Those who know of Washington, D.C.’s Dunbar High School likely view it as one of the city’s failing public schools, hardly a piece of national history. Alison Stewart, a journalist and daughter of Dunbar graduates, proves otherwise in First Class. At its height Dunbar attracted an outstanding faculty and produced a long list of accomplished graduates despite intense racial discrimination: Charles R. Drew established the blood bank, faculty member Carter G. Woodson became a noted author, historian, and journalist, and civil rights activist and faculty member Mary Church Terrell was one of the first black women to earn a college degree. As society changed, however, so did Dunbar. Today, the newly remodeled building bears the socioeconomic weight of its neighborhood, but also holds a newfound hope for the future. Stewart’s personal and compelling examination shows how long-term under-funding, politics, and social factors shaped the Dunbar of today–a theme all too common among urban public schools.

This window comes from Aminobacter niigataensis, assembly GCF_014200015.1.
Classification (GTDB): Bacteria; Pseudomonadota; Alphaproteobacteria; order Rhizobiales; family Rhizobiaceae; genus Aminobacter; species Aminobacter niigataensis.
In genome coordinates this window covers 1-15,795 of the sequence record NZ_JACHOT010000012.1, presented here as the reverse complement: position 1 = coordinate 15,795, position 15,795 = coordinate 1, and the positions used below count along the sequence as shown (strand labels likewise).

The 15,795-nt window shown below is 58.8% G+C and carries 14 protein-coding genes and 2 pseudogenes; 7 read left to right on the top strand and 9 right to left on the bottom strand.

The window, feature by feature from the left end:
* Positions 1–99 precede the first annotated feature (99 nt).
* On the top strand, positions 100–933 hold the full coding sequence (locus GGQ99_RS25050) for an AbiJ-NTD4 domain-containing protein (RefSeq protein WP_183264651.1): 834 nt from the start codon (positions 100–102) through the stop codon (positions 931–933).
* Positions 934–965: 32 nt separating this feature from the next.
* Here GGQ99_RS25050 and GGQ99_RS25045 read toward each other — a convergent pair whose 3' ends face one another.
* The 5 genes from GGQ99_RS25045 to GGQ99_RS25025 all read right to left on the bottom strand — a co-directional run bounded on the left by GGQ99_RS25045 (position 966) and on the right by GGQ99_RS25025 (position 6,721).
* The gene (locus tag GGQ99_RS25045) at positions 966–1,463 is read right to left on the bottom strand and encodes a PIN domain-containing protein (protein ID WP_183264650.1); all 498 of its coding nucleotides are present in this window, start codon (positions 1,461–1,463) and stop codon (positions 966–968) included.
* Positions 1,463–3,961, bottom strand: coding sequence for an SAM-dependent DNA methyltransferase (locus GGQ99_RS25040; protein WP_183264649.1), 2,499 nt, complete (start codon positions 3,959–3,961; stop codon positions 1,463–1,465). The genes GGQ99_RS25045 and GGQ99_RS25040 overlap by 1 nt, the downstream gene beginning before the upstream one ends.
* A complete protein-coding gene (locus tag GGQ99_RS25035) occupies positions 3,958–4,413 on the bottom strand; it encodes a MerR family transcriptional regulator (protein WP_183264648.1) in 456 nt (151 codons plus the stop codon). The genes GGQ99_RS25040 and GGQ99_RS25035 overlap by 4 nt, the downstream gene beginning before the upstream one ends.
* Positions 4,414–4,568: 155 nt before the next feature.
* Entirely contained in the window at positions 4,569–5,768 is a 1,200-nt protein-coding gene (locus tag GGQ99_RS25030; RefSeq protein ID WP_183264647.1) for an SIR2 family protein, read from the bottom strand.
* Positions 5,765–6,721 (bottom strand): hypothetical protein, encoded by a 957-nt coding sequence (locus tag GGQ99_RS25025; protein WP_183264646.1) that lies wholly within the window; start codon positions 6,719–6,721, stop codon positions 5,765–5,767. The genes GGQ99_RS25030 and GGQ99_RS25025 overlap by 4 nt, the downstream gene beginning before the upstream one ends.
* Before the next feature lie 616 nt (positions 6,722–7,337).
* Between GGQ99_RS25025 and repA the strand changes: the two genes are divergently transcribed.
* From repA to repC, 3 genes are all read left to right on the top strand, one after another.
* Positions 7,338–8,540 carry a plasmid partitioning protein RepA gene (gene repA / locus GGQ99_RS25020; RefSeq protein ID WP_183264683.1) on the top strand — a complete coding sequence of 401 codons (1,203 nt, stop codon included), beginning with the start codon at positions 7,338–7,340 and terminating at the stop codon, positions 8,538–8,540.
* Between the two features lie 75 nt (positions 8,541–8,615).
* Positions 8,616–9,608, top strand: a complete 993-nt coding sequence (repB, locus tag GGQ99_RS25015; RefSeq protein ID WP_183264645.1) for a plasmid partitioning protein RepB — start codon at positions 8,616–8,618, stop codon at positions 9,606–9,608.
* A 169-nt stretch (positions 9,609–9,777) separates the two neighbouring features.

(Originally published in the Summer 2014 issue of STAND, the ACLU magazine)